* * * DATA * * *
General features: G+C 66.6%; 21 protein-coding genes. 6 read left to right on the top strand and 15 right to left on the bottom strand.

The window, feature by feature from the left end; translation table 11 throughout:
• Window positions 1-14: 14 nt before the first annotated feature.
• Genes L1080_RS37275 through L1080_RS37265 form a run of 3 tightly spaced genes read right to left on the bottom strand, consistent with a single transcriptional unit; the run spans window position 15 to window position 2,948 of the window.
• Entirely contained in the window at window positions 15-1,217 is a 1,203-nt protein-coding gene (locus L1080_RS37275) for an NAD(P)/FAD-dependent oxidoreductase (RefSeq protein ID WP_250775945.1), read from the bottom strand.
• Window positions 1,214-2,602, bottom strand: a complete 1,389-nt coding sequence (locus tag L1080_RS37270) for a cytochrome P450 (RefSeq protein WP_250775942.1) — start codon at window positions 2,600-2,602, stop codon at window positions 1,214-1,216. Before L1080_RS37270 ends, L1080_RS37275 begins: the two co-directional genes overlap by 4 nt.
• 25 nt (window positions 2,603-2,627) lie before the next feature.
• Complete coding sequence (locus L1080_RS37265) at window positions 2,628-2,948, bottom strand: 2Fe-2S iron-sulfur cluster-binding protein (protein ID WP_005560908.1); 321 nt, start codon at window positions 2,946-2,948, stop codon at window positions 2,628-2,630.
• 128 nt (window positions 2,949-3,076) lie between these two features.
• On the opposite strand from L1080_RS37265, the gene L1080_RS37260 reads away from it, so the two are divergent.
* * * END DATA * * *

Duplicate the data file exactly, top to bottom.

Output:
General features: G+C 66.6%; 21 protein-coding genes. 6 read left to right on the top strand and 15 right to left on the bottom strand.

The window, feature by feature from the left end; translation table 11 throughout:
• Window positions 1-14: 14 nt before the first annotated feature.
• Genes L1080_RS37275 through L1080_RS37265 form a run of 3 tightly spaced genes read right to left on the bottom strand, consistent with a single transcriptional unit; the run spans window position 15 to window position 2,948 of the window.
• Entirely contained in the window at window positions 15-1,217 is a 1,203-nt protein-coding gene (locus L1080_RS37275) for an NAD(P)/FAD-dependent oxidoreductase (RefSeq protein ID WP_250775945.1), read from the bottom strand.
• Window positions 1,214-2,602, bottom strand: a complete 1,389-nt coding sequence (locus tag L1080_RS37270) for a cytochrome P450 (RefSeq protein WP_250775942.1) — start codon at window positions 2,600-2,602, stop codon at window positions 1,214-1,216. Before L1080_RS37270 ends, L1080_RS37275 begins: the two co-directional genes overlap by 4 nt.
• 25 nt (window positions 2,603-2,627) lie before the next feature.
• Complete coding sequence (locus L1080_RS37265) at window positions 2,628-2,948, bottom strand: 2Fe-2S iron-sulfur cluster-binding protein (protein ID WP_005560908.1); 321 nt, start codon at window positions 2,946-2,948, stop codon at window positions 2,628-2,630.
• 128 nt (window positions 2,949-3,076) lie between these two features.
• On the opposite strand from L1080_RS37265, the gene L1080_RS37260 reads away from it, so the two are divergent.